More than 90 academic support employees staffing a successful extracurricular program in the Lawndale Elementary School District recently joined the ranks of the AFT, granting them the same workplace rights as unionized classified employees in the Los Angeles County K-8 district.

“The services these workers provide are as essential as those provided by instructional assistants and support personnel in the district,” says Carl Williams, president of Lawndale Federation of Classified Employees, AFT Local 4529. “It made no sense to exclude them from our bargaining unit.”

According to Williams, an outside organization started the program called Realizing Amazing Potential, or RAP, which offers before- and after-school activities at nine campuses.

RAP employees prepare students for regular classroom curriculum, help them with homework by providing background knowledge and hands-on activities, and plan and implement unique lessons. They also lead activities such as computer learning classes, silkscreening, and participation in sports and a musical rock band. The district eventually absorbed the program.

Over the years, RAP workers had experienced unfair treatment including at-will dismissals, reductions in work hours and transfers without notice. There was no process for discipline or evaluation.

The new members of Local 4529 fall into two job classifications. Program leaders plan and lead student activities, and tutor. Activities specialists perform administrative tasks, help build community partnerships, manage parent volunteers, and provide resource information to families and staff.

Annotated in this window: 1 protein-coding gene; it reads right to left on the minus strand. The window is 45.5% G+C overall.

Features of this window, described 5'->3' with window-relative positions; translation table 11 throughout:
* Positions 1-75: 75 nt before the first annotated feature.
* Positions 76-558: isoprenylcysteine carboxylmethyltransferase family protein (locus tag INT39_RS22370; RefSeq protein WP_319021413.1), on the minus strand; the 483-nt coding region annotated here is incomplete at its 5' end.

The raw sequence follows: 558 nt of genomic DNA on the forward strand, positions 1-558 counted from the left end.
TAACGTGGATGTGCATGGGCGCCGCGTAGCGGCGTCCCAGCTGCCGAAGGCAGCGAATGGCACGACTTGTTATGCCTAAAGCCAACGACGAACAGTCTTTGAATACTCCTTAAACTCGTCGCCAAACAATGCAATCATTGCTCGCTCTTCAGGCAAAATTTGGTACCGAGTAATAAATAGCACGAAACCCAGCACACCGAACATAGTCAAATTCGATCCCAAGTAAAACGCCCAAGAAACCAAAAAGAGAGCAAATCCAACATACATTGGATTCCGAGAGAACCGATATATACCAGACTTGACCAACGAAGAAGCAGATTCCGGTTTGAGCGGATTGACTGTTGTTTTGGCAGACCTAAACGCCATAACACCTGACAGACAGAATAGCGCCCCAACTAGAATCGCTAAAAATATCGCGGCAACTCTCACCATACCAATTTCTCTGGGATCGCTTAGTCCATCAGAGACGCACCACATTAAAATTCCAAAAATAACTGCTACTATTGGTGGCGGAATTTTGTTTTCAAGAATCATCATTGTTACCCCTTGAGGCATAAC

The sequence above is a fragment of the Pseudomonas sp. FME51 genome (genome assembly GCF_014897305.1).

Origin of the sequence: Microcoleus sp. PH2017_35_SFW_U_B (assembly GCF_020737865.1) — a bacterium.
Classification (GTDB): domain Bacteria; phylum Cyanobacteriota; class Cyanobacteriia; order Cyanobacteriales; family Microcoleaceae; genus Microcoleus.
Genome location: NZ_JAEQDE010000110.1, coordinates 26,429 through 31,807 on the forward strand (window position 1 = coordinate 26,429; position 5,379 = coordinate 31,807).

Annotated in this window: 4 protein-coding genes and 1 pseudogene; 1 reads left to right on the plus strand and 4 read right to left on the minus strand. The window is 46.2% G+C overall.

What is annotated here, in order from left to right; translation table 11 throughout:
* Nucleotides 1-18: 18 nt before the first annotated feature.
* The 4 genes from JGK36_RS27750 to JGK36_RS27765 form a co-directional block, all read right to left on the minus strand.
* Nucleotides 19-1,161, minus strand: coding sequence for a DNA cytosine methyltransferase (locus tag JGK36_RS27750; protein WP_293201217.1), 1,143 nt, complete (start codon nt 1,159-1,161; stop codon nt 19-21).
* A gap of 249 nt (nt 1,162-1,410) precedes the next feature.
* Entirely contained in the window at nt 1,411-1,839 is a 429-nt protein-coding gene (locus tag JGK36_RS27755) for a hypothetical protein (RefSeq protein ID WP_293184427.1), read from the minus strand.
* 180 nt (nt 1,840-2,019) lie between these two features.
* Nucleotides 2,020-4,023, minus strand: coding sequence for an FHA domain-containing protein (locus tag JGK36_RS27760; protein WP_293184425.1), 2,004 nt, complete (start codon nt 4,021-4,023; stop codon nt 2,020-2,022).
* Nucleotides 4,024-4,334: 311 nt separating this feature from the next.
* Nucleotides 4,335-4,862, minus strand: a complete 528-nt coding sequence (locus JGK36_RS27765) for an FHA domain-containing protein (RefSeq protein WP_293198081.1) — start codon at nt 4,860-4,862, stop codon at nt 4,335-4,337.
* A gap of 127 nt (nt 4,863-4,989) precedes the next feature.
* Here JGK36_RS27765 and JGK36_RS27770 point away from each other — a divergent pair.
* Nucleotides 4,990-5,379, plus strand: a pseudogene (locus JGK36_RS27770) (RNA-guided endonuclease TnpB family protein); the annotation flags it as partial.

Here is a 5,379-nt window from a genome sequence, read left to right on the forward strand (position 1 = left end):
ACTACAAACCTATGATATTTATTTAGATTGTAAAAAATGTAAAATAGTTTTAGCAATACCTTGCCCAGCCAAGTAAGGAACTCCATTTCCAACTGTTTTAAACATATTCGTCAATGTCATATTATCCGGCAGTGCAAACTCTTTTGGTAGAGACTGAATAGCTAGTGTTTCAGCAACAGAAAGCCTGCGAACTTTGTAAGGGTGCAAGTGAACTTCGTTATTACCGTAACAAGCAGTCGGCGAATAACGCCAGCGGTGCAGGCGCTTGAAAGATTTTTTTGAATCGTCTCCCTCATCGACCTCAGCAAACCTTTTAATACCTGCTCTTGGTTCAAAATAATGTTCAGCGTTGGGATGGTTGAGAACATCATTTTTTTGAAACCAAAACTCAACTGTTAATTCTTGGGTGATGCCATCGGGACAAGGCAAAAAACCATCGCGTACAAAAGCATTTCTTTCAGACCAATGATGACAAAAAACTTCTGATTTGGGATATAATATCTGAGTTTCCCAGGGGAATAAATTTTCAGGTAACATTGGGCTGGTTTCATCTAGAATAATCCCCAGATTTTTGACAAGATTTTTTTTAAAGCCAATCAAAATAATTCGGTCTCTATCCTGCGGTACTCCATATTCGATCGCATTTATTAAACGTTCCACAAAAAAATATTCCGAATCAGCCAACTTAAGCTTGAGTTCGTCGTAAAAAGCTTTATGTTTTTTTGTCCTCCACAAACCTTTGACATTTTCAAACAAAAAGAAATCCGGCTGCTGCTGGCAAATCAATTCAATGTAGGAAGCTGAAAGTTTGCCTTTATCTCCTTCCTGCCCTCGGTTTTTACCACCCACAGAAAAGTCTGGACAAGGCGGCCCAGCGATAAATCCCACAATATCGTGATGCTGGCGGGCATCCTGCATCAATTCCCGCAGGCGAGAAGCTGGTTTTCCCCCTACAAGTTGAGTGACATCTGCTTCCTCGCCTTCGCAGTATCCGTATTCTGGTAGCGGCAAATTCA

Kristia Groves, an activities specialist at Will Rogers Middle School, said the RAP employees approached Local 4529 because they wanted the same benefits as the union-represented classified employees in the district.

The local immediately launched a card-signing campaign. After a few months of personal visits, meetings and phone calls, more than 86 percent of the RAP employees had signed union cards.

Groves helped research the Education Code, comparing job duties and responsibilities of the RAP employees to those of union-represented staff. Because of her research, the union was able to present a strong case showing how the duties of RAP employees were similar to those of instructional support positions in the district.

The local presented the signed cards to the Lawndale district during contract negotiations, and within hours, the district recognized the workers as part of the union.

With union recognition, the RAP employees gained basic rights such as due process for grievances, evaluation and discipline; paid holidays, sick days, and vacation leave. The district retroactively paid program workers for holidays from February 2011 through April 2012.

Having job security and a democratic process at the workplace were important to Cathy Kizine, a program leader at Anderson Elementary. She played a key organizing role at her site by distributing flyers and union cards, attending meetings, and explaining why having a union was a good idea.

Kizine says that there are still some issues to hash out. The RAP workers want job titles that more accurately describe what they do and there are unresolved details about employee dress code and uniforms. “Now members can democratically decide what’s important to them, and how to move forward,” she says. “The union gives everyone a voice. Union protection allows us to ask questions and not be afraid.”

Andrew Sanchez, an activities specialist at Mark Twain Elementary, agrees. Before winning representation, “we felt like a stepchild of the district,” he explained. “We wanted to be fully embraced, to have the same rights as other district employees, and strengthen how RAP is perceived.”

As a result of its success, the Lawndale Federation received an award for the largest growth in membership through new unit organizing at CFT Convention. “It was easier than I thought,” Williams concludes. “To anyone thinking about organizing, my advice is, ‘Just do it.’”

— By Mindy Pines, CFT Reporter